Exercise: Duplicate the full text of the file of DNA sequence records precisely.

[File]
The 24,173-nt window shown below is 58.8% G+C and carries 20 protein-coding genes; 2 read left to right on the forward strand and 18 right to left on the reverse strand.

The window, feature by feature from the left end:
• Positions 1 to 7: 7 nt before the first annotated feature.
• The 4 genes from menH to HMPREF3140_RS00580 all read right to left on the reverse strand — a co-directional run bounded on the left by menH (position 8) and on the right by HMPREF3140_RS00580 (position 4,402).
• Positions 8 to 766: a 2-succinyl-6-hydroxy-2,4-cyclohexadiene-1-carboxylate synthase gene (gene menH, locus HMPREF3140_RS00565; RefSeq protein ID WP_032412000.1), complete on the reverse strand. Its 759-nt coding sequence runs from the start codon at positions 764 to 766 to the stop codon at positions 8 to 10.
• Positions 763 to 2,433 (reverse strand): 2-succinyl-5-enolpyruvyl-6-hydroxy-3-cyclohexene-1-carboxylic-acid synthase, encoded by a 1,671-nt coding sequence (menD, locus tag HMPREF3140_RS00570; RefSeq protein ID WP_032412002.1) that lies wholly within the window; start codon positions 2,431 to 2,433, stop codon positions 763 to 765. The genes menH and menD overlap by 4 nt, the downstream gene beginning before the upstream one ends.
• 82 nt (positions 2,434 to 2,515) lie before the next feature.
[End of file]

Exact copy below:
The 24,173-nt window shown below is 58.8% G+C and carries 20 protein-coding genes; 2 read left to right on the forward strand and 18 right to left on the reverse strand.

The window, feature by feature from the left end:
• Positions 1 to 7: 7 nt before the first annotated feature.
• The 4 genes from menH to HMPREF3140_RS00580 all read right to left on the reverse strand — a co-directional run bounded on the left by menH (position 8) and on the right by HMPREF3140_RS00580 (position 4,402).
• Positions 8 to 766: a 2-succinyl-6-hydroxy-2,4-cyclohexadiene-1-carboxylate synthase gene (gene menH, locus HMPREF3140_RS00565; RefSeq protein ID WP_032412000.1), complete on the reverse strand. Its 759-nt coding sequence runs from the start codon at positions 764 to 766 to the stop codon at positions 8 to 10.
• Positions 763 to 2,433 (reverse strand): 2-succinyl-5-enolpyruvyl-6-hydroxy-3-cyclohexene-1-carboxylic-acid synthase, encoded by a 1,671-nt coding sequence (menD, locus tag HMPREF3140_RS00570; RefSeq protein ID WP_032412002.1) that lies wholly within the window; start codon positions 2,431 to 2,433, stop codon positions 763 to 765. The genes menH and menD overlap by 4 nt, the downstream gene beginning before the upstream one ends.
• 82 nt (positions 2,434 to 2,515) lie before the next feature.